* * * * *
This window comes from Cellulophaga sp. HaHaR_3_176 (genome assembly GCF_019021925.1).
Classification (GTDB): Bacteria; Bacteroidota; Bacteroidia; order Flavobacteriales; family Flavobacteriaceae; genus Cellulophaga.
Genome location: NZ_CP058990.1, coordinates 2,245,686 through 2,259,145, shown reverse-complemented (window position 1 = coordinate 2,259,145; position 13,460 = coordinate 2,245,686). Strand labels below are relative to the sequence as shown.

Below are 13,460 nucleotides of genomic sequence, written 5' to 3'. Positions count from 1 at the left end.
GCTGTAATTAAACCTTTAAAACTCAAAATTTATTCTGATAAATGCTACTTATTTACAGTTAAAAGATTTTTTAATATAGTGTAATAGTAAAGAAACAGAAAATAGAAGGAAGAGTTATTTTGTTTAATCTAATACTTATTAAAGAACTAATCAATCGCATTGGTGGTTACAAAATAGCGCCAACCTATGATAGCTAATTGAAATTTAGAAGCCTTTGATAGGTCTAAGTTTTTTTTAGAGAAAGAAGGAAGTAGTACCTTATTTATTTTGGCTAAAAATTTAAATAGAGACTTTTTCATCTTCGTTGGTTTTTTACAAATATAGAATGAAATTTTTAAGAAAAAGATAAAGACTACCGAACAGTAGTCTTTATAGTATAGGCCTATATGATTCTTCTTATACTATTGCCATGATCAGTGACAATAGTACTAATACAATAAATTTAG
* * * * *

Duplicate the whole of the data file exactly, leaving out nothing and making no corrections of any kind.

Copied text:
This window comes from Cellulophaga sp. HaHaR_3_176 (genome assembly GCF_019021925.1).
Classification (GTDB): Bacteria; Bacteroidota; Bacteroidia; order Flavobacteriales; family Flavobacteriaceae; genus Cellulophaga.
Genome location: NZ_CP058990.1, coordinates 2,245,686 through 2,259,145, shown reverse-complemented (window position 1 = coordinate 2,259,145; position 13,460 = coordinate 2,245,686). Strand labels below are relative to the sequence as shown.

Below are 13,460 nucleotides of genomic sequence, written 5' to 3'. Positions count from 1 at the left end.
GCTGTAATTAAACCTTTAAAACTCAAAATTTATTCTGATAAATGCTACTTATTTACAGTTAAAAGATTTTTTAATATAGTGTAATAGTAAAGAAACAGAAAATAGAAGGAAGAGTTATTTTGTTTAATCTAATACTTATTAAAGAACTAATCAATCGCATTGGTGGTTACAAAATAGCGCCAACCTATGATAGCTAATTGAAATTTAGAAGCCTTTGATAGGTCTAAGTTTTTTTTAGAGAAAGAAGGAAGTAGTACCTTATTTATTTTGGCTAAAAATTTAAATAGAGACTTTTTCATCTTCGTTGGTTTTTTACAAATATAGAATGAAATTTTTAAGAAAAAGATAAAGACTACCGAACAGTAGTCTTTATAGTATAGGCCTATATGATTCTTCTTATACTATTGCCATGATCAGTGACAATAGTACTAATACAATAAATTTAG